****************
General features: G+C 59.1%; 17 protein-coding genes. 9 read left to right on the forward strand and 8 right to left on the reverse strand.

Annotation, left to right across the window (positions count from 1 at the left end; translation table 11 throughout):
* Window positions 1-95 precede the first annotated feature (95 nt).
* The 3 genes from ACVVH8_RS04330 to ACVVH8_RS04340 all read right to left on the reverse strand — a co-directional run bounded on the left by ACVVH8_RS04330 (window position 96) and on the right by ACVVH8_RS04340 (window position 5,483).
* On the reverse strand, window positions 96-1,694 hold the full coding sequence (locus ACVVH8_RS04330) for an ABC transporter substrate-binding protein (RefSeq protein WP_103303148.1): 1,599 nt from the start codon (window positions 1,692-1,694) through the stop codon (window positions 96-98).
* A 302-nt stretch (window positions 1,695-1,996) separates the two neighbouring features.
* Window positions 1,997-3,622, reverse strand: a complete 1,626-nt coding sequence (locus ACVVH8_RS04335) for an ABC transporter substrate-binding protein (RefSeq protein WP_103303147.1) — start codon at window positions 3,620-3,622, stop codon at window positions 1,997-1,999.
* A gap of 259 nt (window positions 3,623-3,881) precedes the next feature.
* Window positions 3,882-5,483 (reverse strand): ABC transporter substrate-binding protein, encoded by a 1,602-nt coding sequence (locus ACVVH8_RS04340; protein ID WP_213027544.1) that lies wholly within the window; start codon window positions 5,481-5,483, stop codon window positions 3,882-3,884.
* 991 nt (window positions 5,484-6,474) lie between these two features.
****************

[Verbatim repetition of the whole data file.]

General features: G+C 59.1%; 17 protein-coding genes. 9 read left to right on the forward strand and 8 right to left on the reverse strand.

Annotation, left to right across the window (positions count from 1 at the left end; translation table 11 throughout):
* Window positions 1-95 precede the first annotated feature (95 nt).
* The 3 genes from ACVVH8_RS04330 to ACVVH8_RS04340 all read right to left on the reverse strand — a co-directional run bounded on the left by ACVVH8_RS04330 (window position 96) and on the right by ACVVH8_RS04340 (window position 5,483).
* On the reverse strand, window positions 96-1,694 hold the full coding sequence (locus ACVVH8_RS04330) for an ABC transporter substrate-binding protein (RefSeq protein WP_103303148.1): 1,599 nt from the start codon (window positions 1,692-1,694) through the stop codon (window positions 96-98).
* A 302-nt stretch (window positions 1,695-1,996) separates the two neighbouring features.
* Window positions 1,997-3,622, reverse strand: a complete 1,626-nt coding sequence (locus ACVVH8_RS04335) for an ABC transporter substrate-binding protein (RefSeq protein WP_103303147.1) — start codon at window positions 3,620-3,622, stop codon at window positions 1,997-1,999.
* A gap of 259 nt (window positions 3,623-3,881) precedes the next feature.
* Window positions 3,882-5,483 (reverse strand): ABC transporter substrate-binding protein, encoded by a 1,602-nt coding sequence (locus ACVVH8_RS04340; protein ID WP_213027544.1) that lies wholly within the window; start codon window positions 5,481-5,483, stop codon window positions 3,882-3,884.
* 991 nt (window positions 5,484-6,474) lie between these two features.